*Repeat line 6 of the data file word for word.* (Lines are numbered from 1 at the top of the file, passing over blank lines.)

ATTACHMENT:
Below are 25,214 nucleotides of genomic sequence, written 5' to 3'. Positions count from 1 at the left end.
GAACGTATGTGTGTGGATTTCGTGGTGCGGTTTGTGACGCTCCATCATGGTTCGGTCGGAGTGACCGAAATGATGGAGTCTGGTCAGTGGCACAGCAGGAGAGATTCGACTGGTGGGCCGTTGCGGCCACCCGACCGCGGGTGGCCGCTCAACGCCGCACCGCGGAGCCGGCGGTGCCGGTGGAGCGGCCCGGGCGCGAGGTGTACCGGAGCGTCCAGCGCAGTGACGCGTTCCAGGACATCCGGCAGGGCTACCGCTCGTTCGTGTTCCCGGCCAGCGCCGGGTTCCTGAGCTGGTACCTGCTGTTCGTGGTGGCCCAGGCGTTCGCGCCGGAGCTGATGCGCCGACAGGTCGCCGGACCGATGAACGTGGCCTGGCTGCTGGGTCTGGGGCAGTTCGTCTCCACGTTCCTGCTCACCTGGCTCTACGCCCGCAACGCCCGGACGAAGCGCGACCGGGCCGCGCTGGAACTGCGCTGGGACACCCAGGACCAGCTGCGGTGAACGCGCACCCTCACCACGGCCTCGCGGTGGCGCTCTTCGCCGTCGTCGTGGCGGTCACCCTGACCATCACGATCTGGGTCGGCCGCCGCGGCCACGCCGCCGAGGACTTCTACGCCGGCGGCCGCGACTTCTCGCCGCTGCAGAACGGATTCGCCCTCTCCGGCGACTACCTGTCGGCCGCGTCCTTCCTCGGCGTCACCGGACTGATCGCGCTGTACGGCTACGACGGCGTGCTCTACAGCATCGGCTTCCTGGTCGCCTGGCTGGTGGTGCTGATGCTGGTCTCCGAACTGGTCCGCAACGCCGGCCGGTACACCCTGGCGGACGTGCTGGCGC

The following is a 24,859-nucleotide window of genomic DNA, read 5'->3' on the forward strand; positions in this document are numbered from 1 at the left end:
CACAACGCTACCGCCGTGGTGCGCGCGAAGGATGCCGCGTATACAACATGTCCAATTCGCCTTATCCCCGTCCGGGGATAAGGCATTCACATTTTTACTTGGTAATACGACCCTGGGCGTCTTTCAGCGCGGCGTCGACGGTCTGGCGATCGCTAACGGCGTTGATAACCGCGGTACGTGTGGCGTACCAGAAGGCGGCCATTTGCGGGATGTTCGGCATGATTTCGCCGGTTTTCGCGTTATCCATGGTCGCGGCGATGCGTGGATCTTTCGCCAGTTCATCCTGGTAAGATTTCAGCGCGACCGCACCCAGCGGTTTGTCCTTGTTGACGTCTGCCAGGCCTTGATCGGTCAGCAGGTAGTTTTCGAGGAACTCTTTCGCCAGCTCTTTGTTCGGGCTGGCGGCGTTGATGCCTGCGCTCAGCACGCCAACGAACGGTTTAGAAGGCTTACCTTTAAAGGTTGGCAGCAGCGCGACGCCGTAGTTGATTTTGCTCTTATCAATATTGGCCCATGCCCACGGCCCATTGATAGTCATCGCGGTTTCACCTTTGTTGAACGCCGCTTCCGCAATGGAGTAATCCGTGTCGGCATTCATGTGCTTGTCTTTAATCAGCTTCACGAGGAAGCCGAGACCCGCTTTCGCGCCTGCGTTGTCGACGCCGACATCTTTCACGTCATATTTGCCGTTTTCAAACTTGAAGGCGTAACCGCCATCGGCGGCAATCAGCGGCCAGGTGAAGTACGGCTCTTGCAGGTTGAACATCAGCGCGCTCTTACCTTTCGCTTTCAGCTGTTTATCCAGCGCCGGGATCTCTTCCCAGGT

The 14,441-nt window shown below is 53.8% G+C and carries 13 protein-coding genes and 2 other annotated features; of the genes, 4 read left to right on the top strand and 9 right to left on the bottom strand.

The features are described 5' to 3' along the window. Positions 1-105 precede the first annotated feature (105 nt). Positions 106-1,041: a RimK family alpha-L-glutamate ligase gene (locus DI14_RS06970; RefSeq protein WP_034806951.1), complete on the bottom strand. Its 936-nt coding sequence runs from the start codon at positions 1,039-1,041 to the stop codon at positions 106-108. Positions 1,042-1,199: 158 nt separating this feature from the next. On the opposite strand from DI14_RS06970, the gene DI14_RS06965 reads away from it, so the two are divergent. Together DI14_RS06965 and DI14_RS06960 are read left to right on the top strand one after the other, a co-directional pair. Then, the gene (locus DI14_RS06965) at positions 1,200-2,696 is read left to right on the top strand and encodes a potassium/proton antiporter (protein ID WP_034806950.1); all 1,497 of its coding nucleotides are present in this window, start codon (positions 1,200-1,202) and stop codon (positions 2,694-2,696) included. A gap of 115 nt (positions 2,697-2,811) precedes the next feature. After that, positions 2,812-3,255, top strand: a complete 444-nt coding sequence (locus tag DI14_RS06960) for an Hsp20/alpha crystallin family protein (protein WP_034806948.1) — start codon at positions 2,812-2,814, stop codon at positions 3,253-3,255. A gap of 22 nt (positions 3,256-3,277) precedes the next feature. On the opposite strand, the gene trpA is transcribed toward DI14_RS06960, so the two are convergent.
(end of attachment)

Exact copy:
The features are described 5' to 3' along the window. Positions 1-105 precede the first annotated feature (105 nt). Positions 106-1,041: a RimK family alpha-L-glutamate ligase gene (locus DI14_RS06970; RefSeq protein WP_034806951.1), complete on the bottom strand. Its 936-nt coding sequence runs from the start codon at positions 1,039-1,041 to the stop codon at positions 106-108. Positions 1,042-1,199: 158 nt separating this feature from the next. On the opposite strand from DI14_RS06970, the gene DI14_RS06965 reads away from it, so the two are divergent. Together DI14_RS06965 and DI14_RS06960 are read left to right on the top strand one after the other, a co-directional pair. Then, the gene (locus DI14_RS06965) at positions 1,200-2,696 is read left to right on the top strand and encodes a potassium/proton antiporter (protein ID WP_034806950.1); all 1,497 of its coding nucleotides are present in this window, start codon (positions 1,200-1,202) and stop codon (positions 2,694-2,696) included. A gap of 115 nt (positions 2,697-2,811) precedes the next feature. After that, positions 2,812-3,255, top strand: a complete 444-nt coding sequence (locus tag DI14_RS06960) for an Hsp20/alpha crystallin family protein (protein WP_034806948.1) — start codon at positions 2,812-2,814, stop codon at positions 3,253-3,255. A gap of 22 nt (positions 3,256-3,277) precedes the next feature. On the opposite strand, the gene trpA is transcribed toward DI14_RS06960, so the two are convergent.